Multimodal LLMs can improve diagnostic support by drawing multiple sources of data input including clinical images, dermoscopic images, histopathological images, and text. The term multimodal refers to having the ability to engage with multiple modes of input rather than being unimodal, or one mode. One dedicated dermatological, multimodal LLM, SkinGPT-4, can diagnose common skin lesions based on clinical images and text descriptions provided by patients. The authors of the study indicated that several limitations exist, including a potential lack of trust from patients, which may result in an incomplete description provided to the LLM. Physicians can leverage their human connection with patients to facilitate adequate history-taking [21]. Additionally, the LLM does not currently support dermoscopic and histopathological images—meaning diagnoses would not be based on congruence between clinical examination, dermoscopy, and histopathological findings.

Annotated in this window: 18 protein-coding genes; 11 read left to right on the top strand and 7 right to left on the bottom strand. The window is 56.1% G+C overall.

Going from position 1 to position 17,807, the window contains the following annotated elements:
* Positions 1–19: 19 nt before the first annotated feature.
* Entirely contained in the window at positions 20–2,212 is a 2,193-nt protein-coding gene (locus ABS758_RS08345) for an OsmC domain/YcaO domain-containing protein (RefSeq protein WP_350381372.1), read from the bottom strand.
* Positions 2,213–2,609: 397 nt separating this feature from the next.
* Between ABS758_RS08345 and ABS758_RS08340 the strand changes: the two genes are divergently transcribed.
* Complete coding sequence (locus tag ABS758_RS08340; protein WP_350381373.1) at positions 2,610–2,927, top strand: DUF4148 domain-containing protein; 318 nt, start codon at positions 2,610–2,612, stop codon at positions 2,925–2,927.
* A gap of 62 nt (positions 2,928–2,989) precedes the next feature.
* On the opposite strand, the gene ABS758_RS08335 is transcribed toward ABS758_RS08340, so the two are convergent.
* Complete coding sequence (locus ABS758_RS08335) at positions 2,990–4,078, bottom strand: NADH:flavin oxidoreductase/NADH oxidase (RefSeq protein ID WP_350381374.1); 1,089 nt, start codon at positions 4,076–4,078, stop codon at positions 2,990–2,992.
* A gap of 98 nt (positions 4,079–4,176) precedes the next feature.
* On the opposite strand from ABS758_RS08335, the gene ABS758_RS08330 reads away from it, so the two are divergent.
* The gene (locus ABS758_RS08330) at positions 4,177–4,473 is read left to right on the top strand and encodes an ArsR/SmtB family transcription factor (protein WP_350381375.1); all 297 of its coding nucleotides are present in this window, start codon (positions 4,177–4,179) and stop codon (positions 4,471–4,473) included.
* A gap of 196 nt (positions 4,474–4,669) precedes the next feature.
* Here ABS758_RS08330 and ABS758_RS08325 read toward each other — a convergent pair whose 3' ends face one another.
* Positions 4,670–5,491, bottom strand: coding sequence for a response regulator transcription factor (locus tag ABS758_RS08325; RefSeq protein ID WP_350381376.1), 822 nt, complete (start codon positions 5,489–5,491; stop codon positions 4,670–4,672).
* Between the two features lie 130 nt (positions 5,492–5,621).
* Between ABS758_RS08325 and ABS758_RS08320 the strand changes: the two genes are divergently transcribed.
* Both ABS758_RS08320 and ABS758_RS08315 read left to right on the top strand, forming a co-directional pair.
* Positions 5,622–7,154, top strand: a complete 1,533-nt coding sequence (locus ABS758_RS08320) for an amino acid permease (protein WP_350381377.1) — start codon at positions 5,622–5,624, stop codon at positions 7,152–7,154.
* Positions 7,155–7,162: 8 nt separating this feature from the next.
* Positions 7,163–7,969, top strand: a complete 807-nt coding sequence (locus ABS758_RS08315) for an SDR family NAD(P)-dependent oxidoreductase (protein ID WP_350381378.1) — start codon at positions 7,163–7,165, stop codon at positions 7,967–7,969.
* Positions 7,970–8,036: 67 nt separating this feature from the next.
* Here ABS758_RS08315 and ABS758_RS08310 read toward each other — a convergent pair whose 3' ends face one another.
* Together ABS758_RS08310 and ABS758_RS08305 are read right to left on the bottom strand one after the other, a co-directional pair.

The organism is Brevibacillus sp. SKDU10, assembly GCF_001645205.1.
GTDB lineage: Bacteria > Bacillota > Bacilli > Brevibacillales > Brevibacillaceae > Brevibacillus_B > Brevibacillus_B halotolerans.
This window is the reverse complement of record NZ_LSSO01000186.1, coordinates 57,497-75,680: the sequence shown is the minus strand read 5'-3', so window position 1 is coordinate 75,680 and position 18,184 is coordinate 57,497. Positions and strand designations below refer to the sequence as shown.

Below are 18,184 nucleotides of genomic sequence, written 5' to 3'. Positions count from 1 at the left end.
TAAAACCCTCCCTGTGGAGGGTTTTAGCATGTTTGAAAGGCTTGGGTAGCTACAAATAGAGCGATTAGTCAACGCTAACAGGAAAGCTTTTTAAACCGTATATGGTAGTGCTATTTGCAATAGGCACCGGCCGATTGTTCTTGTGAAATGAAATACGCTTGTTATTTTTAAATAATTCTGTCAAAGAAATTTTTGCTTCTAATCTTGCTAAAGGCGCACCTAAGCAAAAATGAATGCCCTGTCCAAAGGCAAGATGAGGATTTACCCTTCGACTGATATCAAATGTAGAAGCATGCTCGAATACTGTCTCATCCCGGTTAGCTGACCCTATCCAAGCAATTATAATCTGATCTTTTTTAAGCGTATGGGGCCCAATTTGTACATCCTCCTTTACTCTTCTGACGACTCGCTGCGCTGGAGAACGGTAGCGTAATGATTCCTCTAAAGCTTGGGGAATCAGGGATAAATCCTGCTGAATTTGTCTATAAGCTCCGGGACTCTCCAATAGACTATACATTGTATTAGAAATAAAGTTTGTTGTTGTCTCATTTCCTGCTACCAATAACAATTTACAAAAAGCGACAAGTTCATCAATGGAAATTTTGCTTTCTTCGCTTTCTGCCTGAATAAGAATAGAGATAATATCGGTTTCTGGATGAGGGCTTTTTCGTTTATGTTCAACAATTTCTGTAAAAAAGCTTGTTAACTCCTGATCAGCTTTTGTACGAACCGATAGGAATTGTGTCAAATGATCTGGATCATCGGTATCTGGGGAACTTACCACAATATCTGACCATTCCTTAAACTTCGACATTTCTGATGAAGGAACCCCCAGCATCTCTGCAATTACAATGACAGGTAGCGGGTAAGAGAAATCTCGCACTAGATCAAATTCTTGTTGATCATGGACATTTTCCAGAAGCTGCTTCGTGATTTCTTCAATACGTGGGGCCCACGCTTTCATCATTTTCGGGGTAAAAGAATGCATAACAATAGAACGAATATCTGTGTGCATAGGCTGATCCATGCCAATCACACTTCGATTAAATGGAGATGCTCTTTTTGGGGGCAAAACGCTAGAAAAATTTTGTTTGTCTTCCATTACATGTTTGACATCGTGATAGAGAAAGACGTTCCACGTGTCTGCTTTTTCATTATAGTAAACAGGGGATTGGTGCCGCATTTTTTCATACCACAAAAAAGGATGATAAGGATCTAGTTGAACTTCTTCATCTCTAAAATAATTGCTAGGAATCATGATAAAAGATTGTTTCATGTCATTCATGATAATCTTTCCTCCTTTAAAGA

3.2. Hypotheses Generation Using LLMs

LLMs offer an innovative solution by quickly comprehending and summarizing extensive medical texts, thus significantly accelerating the initial stages of research [18]. These models can assist researchers in generating hypotheses by analyzing existing data and proposing potential research directions. By leveraging LLMs in this manner, researchers can streamline the initial stages of their projects and focus more on in-depth analysis and experimentation [22].

3.3. Teaching and Training: LLMs as a Tool for Educating Novice Dermatopathologists